But it's a sad man, my friend, who's livin' in his own skin
And can't stand the company
Every fool's got a reason for feelin' sorry for himself
And turning his heart to stone
Tonight this fool's halfway to heaven and just a mile outta hell
And I feel like I'm comin' home
The words of "If I Should Fall Behind" resonate constantly, especially in the shows from this century when all band members take a turn at singing various lines. "Leap of Faith" is a great song anyone pondering big life decisions when dealing with a potential spouse and those wondering thoughts of whether or not you're making the right decision ring in your head. Ditto for parenthood in the lyrics of "Living Proof" and the realization that so many of the things that hold us back are self-inflicted.
You do some sad sad things, baby
When it's you you're tryin' to lose
You do some sad and hurtful things
I've seen living proof
But he returns in the very next verse to show a way out:
You shot through my anger and rage
To show me my prison was just an open cage
There were no keys, no guards
Just one frightened man and some old shadows for bars
What also runs through both of these albums is the redemptive power of love and music. I'm no deep Springsteen scholar but I think it's with these two albums that the spiritual language Springsteen now uses to great effect started. "The Rising" carries it forward (that's my third favorite song of his) and it keeps going through the Pete Seeger album, Western Stars, and Letter to You.
What the Albums and Era Mean to Me
I listened to those albums constantly back in 1992 and the years after. While I was driving by myself on the highways of central Texas, visiting potential schools to start my graduate studies in history, it was these twenty-four songs I blasted from my car, windows down, hair blowing in the wind. These songs had me constantly looking to a bright future, but they also foretold the inevitable: life is never straight with zero potholes. It is a jagged road, with the highest of highs and the lowest of lows. It is fraught with everything you might imagine-and some you couldn't.
In the past thirty years, these albums have fallen out of favor by Springsteen fans and Springsteen himself. Famously, he lamented that when he tried to write happy songs, it didn't go over well, which always struck me as odd. Don't we want our musical heroes to be happy and write songs in that vein? In fact, "Happy," a song from the Lucky Town sessions that didn't make the album, has also become one of my favorites, even making its way onto the playlist of songs at my wedding reception.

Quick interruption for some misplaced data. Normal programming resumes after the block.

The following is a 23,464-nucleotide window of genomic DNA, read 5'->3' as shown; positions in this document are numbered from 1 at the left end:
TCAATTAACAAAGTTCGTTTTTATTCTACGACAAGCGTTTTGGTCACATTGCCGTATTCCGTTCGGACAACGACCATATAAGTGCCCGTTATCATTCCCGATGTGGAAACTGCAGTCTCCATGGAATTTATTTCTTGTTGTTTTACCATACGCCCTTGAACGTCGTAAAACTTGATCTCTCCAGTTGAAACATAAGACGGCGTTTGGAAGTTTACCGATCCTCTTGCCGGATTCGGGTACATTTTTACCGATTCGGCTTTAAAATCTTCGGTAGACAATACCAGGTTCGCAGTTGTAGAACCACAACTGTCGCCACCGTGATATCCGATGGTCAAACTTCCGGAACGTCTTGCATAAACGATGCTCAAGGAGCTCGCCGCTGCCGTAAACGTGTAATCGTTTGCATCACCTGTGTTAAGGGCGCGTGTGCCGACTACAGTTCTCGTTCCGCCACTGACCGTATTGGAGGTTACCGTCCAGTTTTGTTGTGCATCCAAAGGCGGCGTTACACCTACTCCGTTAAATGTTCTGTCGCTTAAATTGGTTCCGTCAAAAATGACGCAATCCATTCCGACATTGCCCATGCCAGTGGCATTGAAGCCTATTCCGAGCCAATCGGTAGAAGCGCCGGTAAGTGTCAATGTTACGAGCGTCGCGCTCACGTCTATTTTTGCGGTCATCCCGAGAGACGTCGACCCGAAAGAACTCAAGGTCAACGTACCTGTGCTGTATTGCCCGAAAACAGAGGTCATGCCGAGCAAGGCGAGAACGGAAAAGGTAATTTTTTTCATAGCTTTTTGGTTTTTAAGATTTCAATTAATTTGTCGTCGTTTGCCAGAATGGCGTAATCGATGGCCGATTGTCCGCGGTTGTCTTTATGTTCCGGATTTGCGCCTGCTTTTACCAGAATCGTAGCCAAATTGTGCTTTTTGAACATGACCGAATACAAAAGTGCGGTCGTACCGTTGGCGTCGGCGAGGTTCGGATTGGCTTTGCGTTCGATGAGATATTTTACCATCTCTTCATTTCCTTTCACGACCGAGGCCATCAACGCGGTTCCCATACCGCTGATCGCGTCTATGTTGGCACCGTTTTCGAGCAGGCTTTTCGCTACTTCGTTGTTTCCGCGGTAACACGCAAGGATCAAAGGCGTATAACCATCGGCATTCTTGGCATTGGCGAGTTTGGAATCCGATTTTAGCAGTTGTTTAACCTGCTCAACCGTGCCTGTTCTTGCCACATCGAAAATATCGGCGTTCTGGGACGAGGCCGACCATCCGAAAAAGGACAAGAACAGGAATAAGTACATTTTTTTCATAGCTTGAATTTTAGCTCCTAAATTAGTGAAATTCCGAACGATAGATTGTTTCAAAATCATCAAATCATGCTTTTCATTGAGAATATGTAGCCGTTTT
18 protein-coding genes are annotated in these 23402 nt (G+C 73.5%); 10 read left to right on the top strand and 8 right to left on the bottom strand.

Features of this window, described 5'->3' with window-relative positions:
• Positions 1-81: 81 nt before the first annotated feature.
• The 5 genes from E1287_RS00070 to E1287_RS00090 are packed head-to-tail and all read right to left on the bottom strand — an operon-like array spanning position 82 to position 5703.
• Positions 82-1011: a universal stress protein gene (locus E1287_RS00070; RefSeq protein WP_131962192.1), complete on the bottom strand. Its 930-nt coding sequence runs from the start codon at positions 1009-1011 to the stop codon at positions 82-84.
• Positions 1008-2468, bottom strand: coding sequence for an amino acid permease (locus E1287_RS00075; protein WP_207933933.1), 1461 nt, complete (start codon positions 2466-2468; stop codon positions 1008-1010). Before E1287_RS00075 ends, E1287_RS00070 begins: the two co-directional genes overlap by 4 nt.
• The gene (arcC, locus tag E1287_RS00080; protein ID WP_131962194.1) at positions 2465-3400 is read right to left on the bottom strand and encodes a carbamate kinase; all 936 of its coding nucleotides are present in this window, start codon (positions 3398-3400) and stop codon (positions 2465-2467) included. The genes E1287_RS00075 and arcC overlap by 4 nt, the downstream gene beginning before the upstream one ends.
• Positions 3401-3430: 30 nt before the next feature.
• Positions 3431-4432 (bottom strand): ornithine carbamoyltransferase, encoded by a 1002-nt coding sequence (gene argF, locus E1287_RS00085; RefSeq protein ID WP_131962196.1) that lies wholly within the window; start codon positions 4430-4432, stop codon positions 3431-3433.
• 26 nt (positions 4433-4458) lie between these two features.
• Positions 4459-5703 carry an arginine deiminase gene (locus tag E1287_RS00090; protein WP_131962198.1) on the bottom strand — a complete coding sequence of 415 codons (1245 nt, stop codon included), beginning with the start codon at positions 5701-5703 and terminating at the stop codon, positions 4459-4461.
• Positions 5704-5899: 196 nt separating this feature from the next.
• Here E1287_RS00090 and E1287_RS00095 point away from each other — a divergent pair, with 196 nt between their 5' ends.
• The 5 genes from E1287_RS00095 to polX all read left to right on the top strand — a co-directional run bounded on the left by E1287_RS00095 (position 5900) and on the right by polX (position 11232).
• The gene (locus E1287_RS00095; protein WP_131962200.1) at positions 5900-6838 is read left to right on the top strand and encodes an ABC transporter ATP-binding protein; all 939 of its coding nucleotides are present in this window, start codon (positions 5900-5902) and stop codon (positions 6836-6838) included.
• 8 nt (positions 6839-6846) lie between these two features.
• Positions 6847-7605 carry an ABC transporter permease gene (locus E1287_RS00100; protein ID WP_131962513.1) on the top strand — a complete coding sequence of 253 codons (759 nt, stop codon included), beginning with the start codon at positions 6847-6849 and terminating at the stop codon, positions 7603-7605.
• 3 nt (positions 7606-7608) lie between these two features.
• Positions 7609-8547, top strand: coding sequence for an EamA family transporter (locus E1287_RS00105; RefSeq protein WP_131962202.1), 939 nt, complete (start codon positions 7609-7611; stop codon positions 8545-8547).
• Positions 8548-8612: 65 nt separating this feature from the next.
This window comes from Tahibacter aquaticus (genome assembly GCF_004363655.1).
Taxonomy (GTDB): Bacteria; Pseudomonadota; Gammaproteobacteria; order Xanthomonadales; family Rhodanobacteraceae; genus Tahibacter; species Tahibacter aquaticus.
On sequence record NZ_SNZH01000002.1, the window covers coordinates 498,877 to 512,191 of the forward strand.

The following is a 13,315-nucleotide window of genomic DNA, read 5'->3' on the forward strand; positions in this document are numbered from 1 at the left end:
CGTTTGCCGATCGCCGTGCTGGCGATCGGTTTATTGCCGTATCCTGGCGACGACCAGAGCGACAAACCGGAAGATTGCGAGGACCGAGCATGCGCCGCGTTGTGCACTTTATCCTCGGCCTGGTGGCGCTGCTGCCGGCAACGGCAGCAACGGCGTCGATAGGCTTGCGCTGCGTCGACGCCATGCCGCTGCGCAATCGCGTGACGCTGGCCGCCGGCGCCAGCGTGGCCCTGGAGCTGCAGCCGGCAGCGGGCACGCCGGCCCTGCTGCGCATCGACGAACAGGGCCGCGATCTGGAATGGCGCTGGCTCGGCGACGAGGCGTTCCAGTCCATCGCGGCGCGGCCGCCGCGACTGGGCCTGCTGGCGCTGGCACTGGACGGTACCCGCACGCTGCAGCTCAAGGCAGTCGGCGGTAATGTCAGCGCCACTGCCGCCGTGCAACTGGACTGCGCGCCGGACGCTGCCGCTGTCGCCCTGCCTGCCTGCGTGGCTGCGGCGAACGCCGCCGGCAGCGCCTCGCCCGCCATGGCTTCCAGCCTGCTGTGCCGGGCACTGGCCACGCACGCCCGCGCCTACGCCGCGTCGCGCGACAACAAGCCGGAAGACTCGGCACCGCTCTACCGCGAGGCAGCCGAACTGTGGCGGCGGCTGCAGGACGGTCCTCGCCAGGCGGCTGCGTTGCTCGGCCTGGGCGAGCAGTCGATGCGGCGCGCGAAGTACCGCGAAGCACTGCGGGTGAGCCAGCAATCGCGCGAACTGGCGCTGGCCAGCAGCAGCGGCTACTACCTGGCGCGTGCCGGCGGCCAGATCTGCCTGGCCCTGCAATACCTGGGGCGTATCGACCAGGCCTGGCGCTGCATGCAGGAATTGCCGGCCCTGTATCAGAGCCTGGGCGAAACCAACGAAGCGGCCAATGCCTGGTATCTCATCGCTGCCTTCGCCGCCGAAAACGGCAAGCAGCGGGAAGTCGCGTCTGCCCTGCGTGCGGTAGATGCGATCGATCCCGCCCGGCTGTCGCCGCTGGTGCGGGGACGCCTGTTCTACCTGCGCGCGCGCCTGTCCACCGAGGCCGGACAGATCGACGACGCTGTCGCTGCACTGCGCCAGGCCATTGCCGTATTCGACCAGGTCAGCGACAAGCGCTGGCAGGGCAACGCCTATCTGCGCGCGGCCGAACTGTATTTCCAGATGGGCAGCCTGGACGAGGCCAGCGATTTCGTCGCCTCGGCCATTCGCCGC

But Human Touch and Lucky Town have never lost their luster with me. I'll admit that had Springsteen whittled down the twenty-four songs to a single, albeit long, album, the result might've been stronger. But I didn't care then and, frankly, don't really care now. I gravitate to Lucky Town a tad more, but I always bring in more than half of Human Touch's songs into various playlists over the years.
It's not lost on me the place Human Touch and Lucky Town have in my Springsteen fandom. I'm the oddball. When I witnessed my first Springsteen show in December 1992 in Dallas with a couple of fellow grad students, they told tall tales about the 1984 and 1987 concerts. All those stories sounded great-and I've since discovered them and have come to enjoy those shows-but the Human Touch/Lucky Town Era is special. It's where I officially joined the entourage of Bruce's loyal fanbase. I've stayed with him ever since.
Sure, there are albums I rarely listen to-The Ghost of Tom Joad and Devils and Dust-but I bought them on day one and spun them. I was ecstatic when 1998's Tracks came out and I had four new-to-me Springsteen albums to hear. And I finally got what it was like to have the E Street Band backing him with all the hoopla surrounding The Rising when Bruce was everywhere on TV. We got the sublime Western Stars and the poignant Letter to You and, with Springsteen, you know there will likely be a new album, maybe even this year.
But on the thirtieth anniversary of Human Touch and Lucky Town, I think back to the young man I used to be, hearing these songs for the first time, and the middle-aged man I am today, when these songs have embedded themselves in the fabric of my being. Both versions of myself love and appreciate these two albums, but for different reasons. The younger me found himself inundated with joyous songs of love and redemption, with his life unfolding before him, little knowing it was about to change. The middle-aged me, the me who is about a decade older than Springsteen was when he wrote these songs, the me who is a father and husband, feels these songs differently. He's lived them, through thick and thin, and come out okay.
With lifespans being what they are, I'm more than halfway to heaven. But the music of Bruce Springsteen, and specifically Human Touch and Lucky Town, have been with me for thirty years now, and I'm so thankful for their companionship.